- The smaller size of class B campers makes them easier to explore with. Most of these campers are not much larger than a big car. This means you can use them to go to the shops and don’t have to worry about driving down small lanes. This will enable you to travel further and explore more places than you would be able to with a larger vehicle.
- As they are smaller, and often lighter, you get better fuel economy. This is particularly true for the newer vans. These engines are very efficient which will help you go further. The Fiat Ducato gets an average of 47 miles per gallon. If you are going to be travelling long distance having a fuel-efficient van will save you a lot of money.
- Class B campervans can be a great budget friendly option. If cash is tight then a DIY camper conversion could be a great solution for you. As outlined in previous articles, like how much does it cost to convert a VW van into a camper, the cost of a conversion doesn’t have to break the bank.
- Lots of class B vans are customisable, particularly if you do a DIY conversion. For example, if you like going off-road you can create a rugged camper out of a Mitsubishi Delica that can take you anywhere. Alternatively, if you want the ultimate summer beach cruiser you can deck your van our with a solar shower, surfboard and wets suit storage and an awning.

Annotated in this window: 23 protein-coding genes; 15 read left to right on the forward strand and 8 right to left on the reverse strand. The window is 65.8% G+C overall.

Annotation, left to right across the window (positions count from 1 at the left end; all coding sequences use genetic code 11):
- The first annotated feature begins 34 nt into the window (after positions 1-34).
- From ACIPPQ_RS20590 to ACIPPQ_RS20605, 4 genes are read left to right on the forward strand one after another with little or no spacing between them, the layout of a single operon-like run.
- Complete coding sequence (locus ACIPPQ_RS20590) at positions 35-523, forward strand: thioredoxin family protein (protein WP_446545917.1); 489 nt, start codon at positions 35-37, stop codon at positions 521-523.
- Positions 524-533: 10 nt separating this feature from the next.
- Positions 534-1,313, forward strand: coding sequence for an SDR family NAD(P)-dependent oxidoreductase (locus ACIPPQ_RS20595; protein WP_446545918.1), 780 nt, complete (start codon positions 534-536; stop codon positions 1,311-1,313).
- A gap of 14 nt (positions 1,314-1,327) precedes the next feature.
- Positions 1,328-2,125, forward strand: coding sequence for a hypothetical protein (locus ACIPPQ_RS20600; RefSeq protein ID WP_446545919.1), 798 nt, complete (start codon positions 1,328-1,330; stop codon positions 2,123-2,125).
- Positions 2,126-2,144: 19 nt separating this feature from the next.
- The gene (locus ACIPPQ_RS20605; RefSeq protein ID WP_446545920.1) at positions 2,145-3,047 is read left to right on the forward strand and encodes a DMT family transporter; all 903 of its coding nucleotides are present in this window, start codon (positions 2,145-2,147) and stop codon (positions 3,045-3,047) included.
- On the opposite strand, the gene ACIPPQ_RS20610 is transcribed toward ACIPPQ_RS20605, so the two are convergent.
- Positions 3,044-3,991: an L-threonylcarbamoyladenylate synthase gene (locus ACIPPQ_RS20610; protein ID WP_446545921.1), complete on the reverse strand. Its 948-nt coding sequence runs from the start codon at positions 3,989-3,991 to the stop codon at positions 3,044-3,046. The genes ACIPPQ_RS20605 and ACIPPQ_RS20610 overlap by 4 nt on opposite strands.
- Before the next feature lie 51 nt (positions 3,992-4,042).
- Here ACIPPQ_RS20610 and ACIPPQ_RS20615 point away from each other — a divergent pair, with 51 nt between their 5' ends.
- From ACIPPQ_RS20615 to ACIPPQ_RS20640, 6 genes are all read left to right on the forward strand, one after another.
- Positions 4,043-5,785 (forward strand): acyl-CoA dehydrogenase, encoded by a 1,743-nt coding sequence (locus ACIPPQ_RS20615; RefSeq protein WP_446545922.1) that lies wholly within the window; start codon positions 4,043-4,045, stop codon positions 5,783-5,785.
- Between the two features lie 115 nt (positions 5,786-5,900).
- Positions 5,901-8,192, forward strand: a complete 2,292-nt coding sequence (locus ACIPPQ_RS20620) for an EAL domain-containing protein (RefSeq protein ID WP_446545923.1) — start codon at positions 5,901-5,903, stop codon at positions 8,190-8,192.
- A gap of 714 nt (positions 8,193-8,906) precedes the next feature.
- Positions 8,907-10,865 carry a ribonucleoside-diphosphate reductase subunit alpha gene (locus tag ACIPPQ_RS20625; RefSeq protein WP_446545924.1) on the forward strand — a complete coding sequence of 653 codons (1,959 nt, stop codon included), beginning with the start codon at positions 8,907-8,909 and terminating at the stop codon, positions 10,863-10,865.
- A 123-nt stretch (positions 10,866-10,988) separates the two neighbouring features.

Cons of a Class B Camper
- Class B campers do have limited interior space. They are the smallest campers on the market and as such often have less living room and are the most cramped. Furthermore, the storage capabilities can be limited, especially if more than two people are using the van.
- The facilities can be limited. If luxury is what you want, then a class B camper may not be the right van for you. The toilet is a particular point of contention, as some people don’t like the idea of storing a toilet in your main living space, which is very understandable. Likewise, some may reject the idea of showering outdoors. If these don’t appeal to you then a larger van may be a good idea.
- If you aren’t planning a DIY camper conversion, then they can easily cost as much as a larger class A or C camper. For example, a new VW will cost at least £40,000, this is equivalent to the cost of class C, and even some class A, vans. In other words, you pay as much for less space and potentially less facilities.
I hope that’s given you valuable insight into what a class B camper is. They are a very popular class of camper due to their compact easy to drive size. Hopefully you are one step closer to deciding what class of vehicle is right for you. We have a similar guide answering what is a class A vehicle, so take a look if you are still on the fence.
Do you think a class B camper is perfect for you? Let us know via email or Instagram DM. Tag us in your tiny home adventures @tinyhomehub.